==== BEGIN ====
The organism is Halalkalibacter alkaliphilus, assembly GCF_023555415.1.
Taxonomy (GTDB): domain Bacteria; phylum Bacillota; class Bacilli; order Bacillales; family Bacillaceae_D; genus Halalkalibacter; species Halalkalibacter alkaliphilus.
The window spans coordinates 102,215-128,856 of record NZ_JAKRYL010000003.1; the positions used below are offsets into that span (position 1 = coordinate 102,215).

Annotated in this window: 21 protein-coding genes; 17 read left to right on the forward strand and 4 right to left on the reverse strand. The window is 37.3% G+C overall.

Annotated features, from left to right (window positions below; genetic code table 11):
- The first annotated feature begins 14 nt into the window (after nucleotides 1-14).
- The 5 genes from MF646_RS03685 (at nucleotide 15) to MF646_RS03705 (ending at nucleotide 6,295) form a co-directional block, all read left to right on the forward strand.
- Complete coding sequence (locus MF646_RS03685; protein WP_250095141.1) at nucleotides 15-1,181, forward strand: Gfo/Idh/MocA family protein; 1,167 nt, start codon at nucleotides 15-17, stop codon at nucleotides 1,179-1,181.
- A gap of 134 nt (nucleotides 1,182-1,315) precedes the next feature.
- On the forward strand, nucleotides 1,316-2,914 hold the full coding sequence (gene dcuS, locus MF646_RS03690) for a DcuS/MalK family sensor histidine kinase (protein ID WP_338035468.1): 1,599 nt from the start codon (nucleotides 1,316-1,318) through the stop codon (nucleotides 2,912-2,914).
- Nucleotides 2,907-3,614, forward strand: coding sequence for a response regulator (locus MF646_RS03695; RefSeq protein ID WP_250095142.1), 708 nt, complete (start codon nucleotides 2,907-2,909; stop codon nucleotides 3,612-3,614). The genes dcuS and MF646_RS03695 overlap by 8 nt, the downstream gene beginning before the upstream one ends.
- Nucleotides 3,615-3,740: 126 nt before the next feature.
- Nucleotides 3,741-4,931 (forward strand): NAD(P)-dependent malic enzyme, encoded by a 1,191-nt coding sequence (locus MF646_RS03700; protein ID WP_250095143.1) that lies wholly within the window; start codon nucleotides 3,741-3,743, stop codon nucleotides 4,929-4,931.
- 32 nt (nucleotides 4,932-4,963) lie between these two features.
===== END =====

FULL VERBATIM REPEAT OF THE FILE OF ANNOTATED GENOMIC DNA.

The organism is Halalkalibacter alkaliphilus, assembly GCF_023555415.1.
Taxonomy (GTDB): domain Bacteria; phylum Bacillota; class Bacilli; order Bacillales; family Bacillaceae_D; genus Halalkalibacter; species Halalkalibacter alkaliphilus.
The window spans coordinates 102,215-128,856 of record NZ_JAKRYL010000003.1; the positions used below are offsets into that span (position 1 = coordinate 102,215).

Annotated in this window: 21 protein-coding genes; 17 read left to right on the forward strand and 4 right to left on the reverse strand. The window is 37.3% G+C overall.

Annotated features, from left to right (window positions below; genetic code table 11):
- The first annotated feature begins 14 nt into the window (after nucleotides 1-14).
- The 5 genes from MF646_RS03685 (at nucleotide 15) to MF646_RS03705 (ending at nucleotide 6,295) form a co-directional block, all read left to right on the forward strand.
- Complete coding sequence (locus MF646_RS03685; protein WP_250095141.1) at nucleotides 15-1,181, forward strand: Gfo/Idh/MocA family protein; 1,167 nt, start codon at nucleotides 15-17, stop codon at nucleotides 1,179-1,181.
- A gap of 134 nt (nucleotides 1,182-1,315) precedes the next feature.
- On the forward strand, nucleotides 1,316-2,914 hold the full coding sequence (gene dcuS, locus MF646_RS03690) for a DcuS/MalK family sensor histidine kinase (protein ID WP_338035468.1): 1,599 nt from the start codon (nucleotides 1,316-1,318) through the stop codon (nucleotides 2,912-2,914).
- Nucleotides 2,907-3,614, forward strand: coding sequence for a response regulator (locus MF646_RS03695; RefSeq protein ID WP_250095142.1), 708 nt, complete (start codon nucleotides 2,907-2,909; stop codon nucleotides 3,612-3,614). The genes dcuS and MF646_RS03695 overlap by 8 nt, the downstream gene beginning before the upstream one ends.
- Nucleotides 3,615-3,740: 126 nt before the next feature.
- Nucleotides 3,741-4,931 (forward strand): NAD(P)-dependent malic enzyme, encoded by a 1,191-nt coding sequence (locus MF646_RS03700; protein ID WP_250095143.1) that lies wholly within the window; start codon nucleotides 3,741-3,743, stop codon nucleotides 4,929-4,931.
- 32 nt (nucleotides 4,932-4,963) lie between these two features.